As the stories from Brad Lake's 30-year career with the Douglas County Sheriff's Office were shared at his retirement party, there were plenty of laughs, and at times, plenty of tears.
A group of friends, colleagues and family gathered last Wednesday at Douglas County Public Works to bid adieu to Lake, who began his career with the sheriff's office May 15, 1988. He has been the county's chief deputy since 2007, when Troy Wolbersen was first elected as sheriff and appointed Lake as his right-hand man.
Lake followed several speakers by giving thanks and sharing several stories, including one about wolves leaving the pack.
"I don't feel like I'm leaving the pack. This is not the end. It's just the beginning. I feel like I'm a work in progress," he said. "And come tomorrow morning, when the sun is coming up over the pine trees, I have no idea what the hell I'm going to be doing!"
With that, the room erupted in laughter. Lake then read a poem by Rudyard Kipling before signing off from duty for the last time by announcing he was 10-7, which in law enforcement lingo means out of service or off duty.
Wolbersen will be appointing a new chief deputy at next Tuesday's Douglas County Board meeting.
Taylor Lake, who referred to her dad as a superhero, said that when she was a kindergartner, bringing handcuffs to school made her the coolest kid. When she got to high school, those thoughts changed a little bit.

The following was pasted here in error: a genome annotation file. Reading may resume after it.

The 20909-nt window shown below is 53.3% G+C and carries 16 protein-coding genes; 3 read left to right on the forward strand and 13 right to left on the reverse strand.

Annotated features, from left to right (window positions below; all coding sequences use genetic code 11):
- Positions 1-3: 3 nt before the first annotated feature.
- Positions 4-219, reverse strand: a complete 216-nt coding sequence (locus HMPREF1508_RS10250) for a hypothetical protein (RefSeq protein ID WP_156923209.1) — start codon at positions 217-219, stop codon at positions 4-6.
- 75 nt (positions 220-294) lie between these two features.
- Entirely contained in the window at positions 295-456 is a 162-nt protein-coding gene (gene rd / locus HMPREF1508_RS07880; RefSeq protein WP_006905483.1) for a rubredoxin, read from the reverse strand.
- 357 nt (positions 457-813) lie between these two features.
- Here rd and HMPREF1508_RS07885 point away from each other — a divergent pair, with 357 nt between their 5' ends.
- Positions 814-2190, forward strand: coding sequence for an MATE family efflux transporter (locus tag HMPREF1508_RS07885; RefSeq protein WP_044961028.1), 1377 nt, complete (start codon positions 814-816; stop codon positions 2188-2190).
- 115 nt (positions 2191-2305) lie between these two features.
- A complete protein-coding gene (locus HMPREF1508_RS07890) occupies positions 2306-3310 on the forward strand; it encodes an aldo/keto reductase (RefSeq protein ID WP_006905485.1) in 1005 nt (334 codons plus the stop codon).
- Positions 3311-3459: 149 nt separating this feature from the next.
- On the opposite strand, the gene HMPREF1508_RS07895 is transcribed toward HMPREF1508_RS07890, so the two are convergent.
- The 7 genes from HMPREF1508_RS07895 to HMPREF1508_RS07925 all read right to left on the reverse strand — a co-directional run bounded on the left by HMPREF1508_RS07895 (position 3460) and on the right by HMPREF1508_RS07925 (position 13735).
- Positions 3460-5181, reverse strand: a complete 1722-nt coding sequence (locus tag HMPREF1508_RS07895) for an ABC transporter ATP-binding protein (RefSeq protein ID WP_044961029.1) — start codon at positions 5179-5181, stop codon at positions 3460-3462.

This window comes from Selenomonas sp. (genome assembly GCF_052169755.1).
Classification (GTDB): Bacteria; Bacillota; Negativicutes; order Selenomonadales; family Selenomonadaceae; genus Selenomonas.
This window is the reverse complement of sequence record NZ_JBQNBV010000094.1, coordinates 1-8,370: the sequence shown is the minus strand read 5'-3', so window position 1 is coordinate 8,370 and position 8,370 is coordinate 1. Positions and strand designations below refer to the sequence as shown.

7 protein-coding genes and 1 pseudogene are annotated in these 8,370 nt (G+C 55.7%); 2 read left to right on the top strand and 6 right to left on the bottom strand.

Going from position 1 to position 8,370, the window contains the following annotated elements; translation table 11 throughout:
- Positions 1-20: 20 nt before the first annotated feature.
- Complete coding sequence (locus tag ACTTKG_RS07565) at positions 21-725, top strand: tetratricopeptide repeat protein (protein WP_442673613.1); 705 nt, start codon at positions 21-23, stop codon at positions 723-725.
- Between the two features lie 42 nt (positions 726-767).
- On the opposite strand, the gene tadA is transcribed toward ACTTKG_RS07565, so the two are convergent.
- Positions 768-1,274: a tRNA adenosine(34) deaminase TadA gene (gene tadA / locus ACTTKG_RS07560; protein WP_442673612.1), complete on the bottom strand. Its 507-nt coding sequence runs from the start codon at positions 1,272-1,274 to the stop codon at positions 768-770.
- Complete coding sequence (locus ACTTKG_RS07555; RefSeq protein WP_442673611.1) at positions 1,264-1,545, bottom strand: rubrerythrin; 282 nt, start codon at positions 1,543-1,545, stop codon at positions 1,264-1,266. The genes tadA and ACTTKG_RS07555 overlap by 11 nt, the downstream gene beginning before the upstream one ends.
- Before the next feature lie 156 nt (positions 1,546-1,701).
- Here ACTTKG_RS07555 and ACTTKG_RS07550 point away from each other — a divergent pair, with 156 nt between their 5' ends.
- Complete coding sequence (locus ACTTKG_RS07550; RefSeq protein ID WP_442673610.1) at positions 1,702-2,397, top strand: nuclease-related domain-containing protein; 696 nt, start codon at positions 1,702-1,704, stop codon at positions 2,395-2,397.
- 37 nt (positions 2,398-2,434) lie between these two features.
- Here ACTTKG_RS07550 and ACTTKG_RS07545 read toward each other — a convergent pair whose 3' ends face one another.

But it didn't matter to her because her father was, and is, her "mortal hero every single day."
She recalled the time her dad was on duty and involved in a car crash that was so horrific, when she saw the shape his car was in she couldn't believe he made it out alive.
"But just like Superman, he's here," she said.
Heart of Christ
Pastor Jay Jenson, who rode the bus with Lake when they were kids, said he was so happy their paths crossed this past Easter when Lake and his family joined The Church in the Pines.
In the short time of reconnecting with Lake, Jenson learned about Lake's sense of humor, his love for the outdoors, his love for the team of law enforcement officers he worked with and his incredible love for his family.
He said Lake has a heart of Christ and a love of protecting and serving others.
"The plans for you are huge," Jenson told Lake. "I can't wait for what God has planned for you, my friend and brother."
Jail Administrator Jackie Notch said Lake likes to joke around and have a good time. She should know, since they have known each other since fifth grade, and shared many laughs since then.
When she was in her second year of law enforcement school and Lake was in his first, they were summer volunteers for the newly-formed water patrol. Not having grown up on the lake or knowing what to do, she stood by and watched as Lake backed the water patrol boat into Lake Mina.
"As I watched, I wondered, 'How do we get the boat?' " she said. Lake had failed to tie the boat up and it was floating away. "Brad had cowboy boots on, so he couldn't go in the water. I had to swim out and get it."
Notch also recalled a time after Lake was hired as a jail dispatcher that he locked himself in the jail's laundry room and four inmates escaped. Fortunately, everything turned out all right and Lake didn't lose his job.